Sunday, June 04, 2017

Some Deliverance

Divine law was not given to mankind simply as a means for us to avoid God’s wrath (though obedience to the law in any generation may defer judgment for a time).

Neither was divine law given only so that men would live happier and more productive lives (though history and the evidence of our eyes tell us societies in which God’s laws are obeyed are better places to live than societies where God’s laws are not).

Still less was divine law given as a means of justifying ourselves in the court of God. That one has never worked.

No, the law was never an end in itself, but rather a means to an end. The desired end was a flourishing relationship with the God who gave it.

IC made this point in a post about the commandments nearly three years ago now (we recycled it here), and I’ve never forgotten it. The idea seems to crop up all over scripture.

He Did Not Set His Heart

For example, King Rehoboam takes the throne of Israel from his father Solomon and in one poorly-considered political stroke drives away ten of Israel’s twelve tribes, dividing his father’s kingdom to this day. After consolidating the remaining Israelites in Jerusalem, he begins to govern. Probably figuring he had dodged a bullet, Rehoboam behaves himself until his kingdom is established and he becomes strong, whereupon we read that he “abandoned the law of the Lord, and all Israel with him.”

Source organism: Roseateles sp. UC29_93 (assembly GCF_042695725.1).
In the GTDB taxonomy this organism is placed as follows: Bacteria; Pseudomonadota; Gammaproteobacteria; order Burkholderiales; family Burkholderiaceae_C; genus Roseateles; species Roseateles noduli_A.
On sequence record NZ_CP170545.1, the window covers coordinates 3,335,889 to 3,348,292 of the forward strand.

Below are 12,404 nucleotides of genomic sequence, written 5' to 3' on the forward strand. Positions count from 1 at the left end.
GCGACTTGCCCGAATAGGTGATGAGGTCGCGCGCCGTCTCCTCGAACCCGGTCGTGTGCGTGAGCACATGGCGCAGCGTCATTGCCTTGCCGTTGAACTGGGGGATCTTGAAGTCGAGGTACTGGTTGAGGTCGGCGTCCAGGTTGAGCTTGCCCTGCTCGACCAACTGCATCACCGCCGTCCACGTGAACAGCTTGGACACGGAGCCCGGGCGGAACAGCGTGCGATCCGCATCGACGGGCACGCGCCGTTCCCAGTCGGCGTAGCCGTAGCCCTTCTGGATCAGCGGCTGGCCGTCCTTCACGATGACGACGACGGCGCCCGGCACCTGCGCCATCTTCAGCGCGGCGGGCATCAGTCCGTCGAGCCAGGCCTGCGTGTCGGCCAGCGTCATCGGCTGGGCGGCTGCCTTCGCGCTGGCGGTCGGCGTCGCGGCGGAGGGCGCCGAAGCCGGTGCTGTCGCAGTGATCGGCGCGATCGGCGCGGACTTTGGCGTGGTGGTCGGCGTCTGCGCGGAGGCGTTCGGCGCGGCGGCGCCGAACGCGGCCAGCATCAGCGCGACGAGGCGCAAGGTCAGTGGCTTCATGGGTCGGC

Interestingly, the writer of Chronicles does not specify how exactly it was that Rehoboam abandoned God’s law. He simply records that “He did evil, for he did not set his heart to seek the Lord.” For further details we would have to turn to 1 Kings, where we find idolatry was Judah’s problem, just as it was Israel’s problem during the same historical era. But there the similarities end.

Institutional and Organic Rebellion

In Israel, the nationwide move to idol worship was the brainchild of King Jeroboam, who had two calves of gold made and put them either end of his territory to dissuade his people from traveling all the way to Judah to worship Jehovah. The abandonment of God’s law was instituted from the top down, a savvy political move motivated by fear; though in the end it led to disaster for Jeroboam’s nation and family.